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Building Bridges, Promoting Unity

Gesher - 1By Ayala Young
In the 18 days between the kidnapping of Eyal Yifrach, Gilad Sha’ar, and Naftali Frenkel and the revelation of their untimely deaths, an unprecedented wave of heightened solidarity overtook Jews in Israel and around the world.
The #BringBackOurBoys campaign, the leading social-media and activism campaign behind the solidarity efforts, took on a life of its own and generated numerous rallies, charities, and learning initiatives aimed at easing the pain of the boys’ families and the nation at large.
Upon hearing that the boys had been murdered, the ongoing “rescue” efforts came to a screeching halt. There was a sense of emptiness and helplessness that left Jews everywhere wanting to “do something” to help.
“We realized that despite the harrowing events of those first few weeks, we were witnessing something special and unprecedented in terms of Jewish unity. The boys gave us an incredible gift,” said Yoni Sherizen, the director of resource and program development at Gesher. “We didn’t want that to disappear. We had to provide an outlet for that energy.”
In the days that followed, Gesher (, a nonprofit organization that works to bridge the gaps between different segments of Israeli society, launched the #StrongerTogether campaign, a social-media-based effort that aimed to transform those feelings of unity into a lasting reality.
As the war in Gaza intensified, the #StrongerTogether Facebook page became the perfect platform to rally support from Jews around the world for IDF soldiers on the front lines and Israeli families living under fire from Gaza. And from there, #StrongerTogether took off. Thousands of Facebook users turned to #StrongerTogether for informative and comprehensive lists of initiatives and projects to give back both in Israel and abroad.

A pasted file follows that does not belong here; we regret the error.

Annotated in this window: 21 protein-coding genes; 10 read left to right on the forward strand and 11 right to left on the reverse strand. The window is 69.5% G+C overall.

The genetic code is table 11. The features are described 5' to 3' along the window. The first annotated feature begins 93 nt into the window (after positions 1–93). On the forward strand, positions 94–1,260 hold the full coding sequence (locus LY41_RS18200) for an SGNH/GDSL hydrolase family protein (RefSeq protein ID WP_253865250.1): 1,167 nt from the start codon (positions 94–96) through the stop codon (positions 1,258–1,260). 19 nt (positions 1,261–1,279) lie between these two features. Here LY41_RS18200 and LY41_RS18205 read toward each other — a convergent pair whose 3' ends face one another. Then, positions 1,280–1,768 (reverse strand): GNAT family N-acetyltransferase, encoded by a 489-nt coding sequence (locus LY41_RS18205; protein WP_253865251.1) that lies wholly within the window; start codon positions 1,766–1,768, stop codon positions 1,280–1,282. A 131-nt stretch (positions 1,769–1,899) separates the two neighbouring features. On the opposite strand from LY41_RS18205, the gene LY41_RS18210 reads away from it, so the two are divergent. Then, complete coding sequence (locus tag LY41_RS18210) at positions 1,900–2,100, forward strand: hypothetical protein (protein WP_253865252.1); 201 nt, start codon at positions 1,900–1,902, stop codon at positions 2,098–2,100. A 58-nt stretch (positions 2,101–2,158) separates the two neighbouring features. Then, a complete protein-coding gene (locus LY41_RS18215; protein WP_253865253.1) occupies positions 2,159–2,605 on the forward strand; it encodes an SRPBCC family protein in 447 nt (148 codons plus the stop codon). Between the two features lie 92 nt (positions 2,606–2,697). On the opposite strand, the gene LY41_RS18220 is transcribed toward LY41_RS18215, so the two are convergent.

“Every two or three days we would update our ‘How You Can Help’ list which would be viewed and shared by thousands of people all over the world. It was clear that people ascribed to the #StrongerTogether ideology and really wanted to do their share,” said Sherizen.
The page also became a place to share English- and Hebrew-language posts about successful initiatives and positive stories of unity during the war. “There were pictures of thousands of people attending the funerals of lone soldiers and articles about chareidim canceling their summer plans to study in the merit of the war effort. Each post was more inspiring than the last,” added Sherizen.
Over the next five years, Gesher’s activities will focus on numerous community building and gap-bridging initiatives, including enlisting ultra-Orthodox, secular, and religious community leaders to mediate local conflicts, building lasting trust and creating long-term partnerships between key communities in Israel; recruiting promising leaders in their 30s and 40s to promote Jewish identity and unity programming in their communities; and training every one of the 6,000 soldiers chosen for the Officer’s Training Course each year to ensure they develop shared values and the skills to serve as role models for their troops and as future civilian leaders.
Additionally, Gesher secular–religious seminars and Jewish-identity study days will remain a mainstay of the organization’s high-impact programming. These two-to-four-day seminars motivate over 5,000 young Israelis of different backgrounds each year to confront their differences and sharpen their identities, inspiring activism to build a strong and shared future for Israel.
“As highlighted by our #StrongerTogether campaign, there is nothing quite like the ‘power of together.’ Gesher will continue to promote the vision of setting aside our differences to focus on building a bright Jewish future for all of us, in Israel and beyond,” said Sherizen. “It’s the lasting legacy that Eyal, Gilad, and Naftali deserve. It’s the future we have always pined for— and it is within reach.”

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Posted by on September 4, 2014. Filed under In This Week's Edition. You can follow any responses to this entry through the RSS 2.0. Both comments and pings are currently closed.